Taking Satan Seriously

There is a growing interest in the subject of satanism and demonology throughout Western society. This can be easily confirmed by checking on the books in the average bookstore. In part the interest in Satan is connected with the New Age movement with its teaching about channeling and other occult practices.

This interest is seen also in the enormous popularity of Frank E. Peretti’s novels This Present Darkness and Piercing the Darkness. His ideas are shaping the thinking of Christians on the subject of Satan and demons.


Recently my colleague at Calvin Seminary, Professor Carl Bosma, put a note in my mail box which read: “Attached find a book list from IndIana University Press. I visited their booth at the Society on Biblical Literature conference and noted quite a collection of books dealing with demonology. Please take a look.”

Attached was a 3-page list of recent publications from the university press. All the titles were academic books written for students and scholars. Among the titles: How About Demons?, Servants of Satan and Saints, Demons & Asses.

Professor Bosma and I have a common interest in the subject of satanism because of our past experiences on mission fields where we saw evidences of demonic activity. We are aware of the popularity of occultism in certain countries and the power it exercises over both the masses and the rich and educated. Both of us are concerned that missionaries from the West be given more training than in the past in how to deal with satanism in a Biblical way.

Awareness of demonic beliefs and their influence is important not only for evangelistic, church-planting missionaries. but for relief and development workers as well. Poverty and spiritism go together. Wherever you find one, you find the other. When you exorcise the spirits through the work of the gospel, you then have to deal with the poverty of the people that have long been Satan’s victims.




Satan and his activities are now receiving more attention in missionary dIscussions than at any previous time in modem history. This is partly due to the emphasis given the subject by Peter Wagner, professor of missiology at the School of World Mission, Fuller Seminary.

A few years ago, Wagner shifted the center of his attention from church growth to “signs and wonders,” the role of miracles in the church’s contemporary ministry. Most recently he has focused on the subject of demons and on the nature of “spiritual warfare” as a component of mission strategy.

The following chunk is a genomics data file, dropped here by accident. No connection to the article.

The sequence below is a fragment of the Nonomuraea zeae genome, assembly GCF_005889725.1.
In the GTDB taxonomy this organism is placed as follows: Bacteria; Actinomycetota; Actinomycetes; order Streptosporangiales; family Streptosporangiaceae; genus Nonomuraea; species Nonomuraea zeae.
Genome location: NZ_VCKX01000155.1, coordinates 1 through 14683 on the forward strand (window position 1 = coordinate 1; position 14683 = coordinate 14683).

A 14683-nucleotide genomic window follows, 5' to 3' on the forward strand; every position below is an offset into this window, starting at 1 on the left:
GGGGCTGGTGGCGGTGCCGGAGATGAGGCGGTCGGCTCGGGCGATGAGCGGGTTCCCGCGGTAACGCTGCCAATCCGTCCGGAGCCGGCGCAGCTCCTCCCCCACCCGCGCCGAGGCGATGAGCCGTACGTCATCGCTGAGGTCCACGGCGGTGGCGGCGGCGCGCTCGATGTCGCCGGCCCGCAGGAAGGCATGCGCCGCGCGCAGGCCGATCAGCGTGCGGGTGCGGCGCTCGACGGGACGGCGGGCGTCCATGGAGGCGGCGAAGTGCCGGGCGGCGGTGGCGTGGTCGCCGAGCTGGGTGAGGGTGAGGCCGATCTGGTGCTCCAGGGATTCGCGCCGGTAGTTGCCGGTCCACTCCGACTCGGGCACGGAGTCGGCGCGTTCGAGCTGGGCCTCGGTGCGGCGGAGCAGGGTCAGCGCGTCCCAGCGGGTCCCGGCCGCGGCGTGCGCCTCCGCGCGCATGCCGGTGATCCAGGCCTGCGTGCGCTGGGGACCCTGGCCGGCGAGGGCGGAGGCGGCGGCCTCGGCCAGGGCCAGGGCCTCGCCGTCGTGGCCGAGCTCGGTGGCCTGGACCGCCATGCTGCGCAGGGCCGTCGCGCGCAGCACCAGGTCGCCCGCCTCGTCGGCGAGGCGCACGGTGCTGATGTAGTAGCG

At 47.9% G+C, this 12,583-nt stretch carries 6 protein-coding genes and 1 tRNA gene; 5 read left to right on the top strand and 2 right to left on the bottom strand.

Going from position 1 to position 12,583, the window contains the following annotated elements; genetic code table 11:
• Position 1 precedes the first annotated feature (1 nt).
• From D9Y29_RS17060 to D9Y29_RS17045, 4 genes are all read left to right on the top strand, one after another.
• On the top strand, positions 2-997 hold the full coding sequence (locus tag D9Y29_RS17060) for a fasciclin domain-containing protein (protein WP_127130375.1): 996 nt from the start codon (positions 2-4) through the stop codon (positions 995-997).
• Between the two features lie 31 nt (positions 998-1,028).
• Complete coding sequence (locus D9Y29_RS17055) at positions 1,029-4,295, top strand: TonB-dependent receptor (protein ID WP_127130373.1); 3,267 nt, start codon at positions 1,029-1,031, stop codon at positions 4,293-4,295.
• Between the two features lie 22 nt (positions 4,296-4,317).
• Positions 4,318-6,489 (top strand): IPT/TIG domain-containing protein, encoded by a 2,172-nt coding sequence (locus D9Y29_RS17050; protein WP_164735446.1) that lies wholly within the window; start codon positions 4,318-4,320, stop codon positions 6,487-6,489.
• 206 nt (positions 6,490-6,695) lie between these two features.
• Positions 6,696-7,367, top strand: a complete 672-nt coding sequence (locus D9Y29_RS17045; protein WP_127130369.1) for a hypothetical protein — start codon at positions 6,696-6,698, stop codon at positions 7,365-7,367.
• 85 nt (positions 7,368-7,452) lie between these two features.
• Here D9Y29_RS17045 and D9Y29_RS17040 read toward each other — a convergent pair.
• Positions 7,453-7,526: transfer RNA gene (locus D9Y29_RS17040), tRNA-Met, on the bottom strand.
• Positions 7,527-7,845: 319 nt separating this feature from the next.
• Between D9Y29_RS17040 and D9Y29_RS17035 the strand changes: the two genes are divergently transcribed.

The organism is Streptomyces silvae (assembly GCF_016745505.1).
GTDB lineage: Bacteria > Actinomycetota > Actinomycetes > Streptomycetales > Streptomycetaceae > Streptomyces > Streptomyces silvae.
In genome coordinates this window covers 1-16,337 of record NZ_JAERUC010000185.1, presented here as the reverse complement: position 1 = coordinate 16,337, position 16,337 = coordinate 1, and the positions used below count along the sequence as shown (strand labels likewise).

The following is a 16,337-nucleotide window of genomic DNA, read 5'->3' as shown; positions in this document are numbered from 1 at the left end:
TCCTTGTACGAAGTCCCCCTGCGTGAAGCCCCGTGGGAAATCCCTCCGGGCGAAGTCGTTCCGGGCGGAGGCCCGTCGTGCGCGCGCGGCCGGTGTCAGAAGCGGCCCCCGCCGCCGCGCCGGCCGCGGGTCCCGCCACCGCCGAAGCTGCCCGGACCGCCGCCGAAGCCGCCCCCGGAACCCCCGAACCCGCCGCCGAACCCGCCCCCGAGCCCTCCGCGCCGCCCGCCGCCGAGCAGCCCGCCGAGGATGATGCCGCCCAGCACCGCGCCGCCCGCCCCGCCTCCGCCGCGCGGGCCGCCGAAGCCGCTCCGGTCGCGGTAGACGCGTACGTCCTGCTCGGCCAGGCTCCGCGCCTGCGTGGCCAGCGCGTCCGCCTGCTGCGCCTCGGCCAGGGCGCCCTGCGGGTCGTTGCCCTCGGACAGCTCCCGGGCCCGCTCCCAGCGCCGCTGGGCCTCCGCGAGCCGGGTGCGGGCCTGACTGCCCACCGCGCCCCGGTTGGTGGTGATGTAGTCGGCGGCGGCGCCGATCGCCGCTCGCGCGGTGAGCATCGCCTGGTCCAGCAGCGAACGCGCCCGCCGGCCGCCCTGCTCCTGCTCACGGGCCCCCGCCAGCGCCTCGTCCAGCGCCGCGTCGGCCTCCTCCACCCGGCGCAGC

When Christian mission is viewed largely in terms of spiritual warfare as Wagner and his associates do, there is a renewed emphasis on Biblical teaching regarding Satan. The expression “territorial spirits” is beIng used frequently today in missionary discussions. It refers to the presence of demons and the control they exercise over geographical areas—cities, villages, neighborhoods, houses and sometimes entire nations.

Satan, we are told, may also control non-geographical territory such as social organizations and structures, or ideologies and movements. The work of Christian missions is to recapture what Satan has seized in the name of Chrtst. the church and the Kingdom of God.

Recapturing Satan’s territory involves proclaiming the gospel. establishing the church. and very often the exorcism of evil spirits. Conscious, planned confrontation of unseen forces through prayer and exorcism becomes an essential part of mission strategy.

This distinguishes the new “power encounter” approach from traditional mission strategies which take satanic powers into account but place the major emphasis on gospel proclamation. Traditional missionary thinking tends to downplay the power of demons, particularly their direct influence on Christians, in the name of Christ’s victory over Satan on the cross and the power of the indwelling Holy Spirit.


While we may have critical things to say about various aspects of the new approach, one thing is certain: it is high time that Christians begin to take more seriously the Scriptures’ teaching concerning Satan, demons and the unseen spiritual world. During most of the twentieth century, the church was largely silent about these matters. Now the church finds its members exposed to novel ideas about Satan and interpretations of the demonic that frequently are of pagan origin.

In addition, we must admit that up until recently most Western missionaries did less than an inadequate job of dealing with the world of spirits. In their teaching of converts and by their responses to spiritual phenomena on the field, they revealed serious deficiencies in their understanding of the subject.

This was because the missionaries themselves came from churches and schools that were part of a culture where the objective reality of Satan and demons was denied or at least seriously doubted. Missionaries took the Bible seriously, But they gave scant attention to Satan and unseen spirits, especially the implications of satanic activity as it affects daily life.

More on the subject next month.

Dr. Greenway teaches World Missiology at Calvin Seminary, Grand Rapids, MI.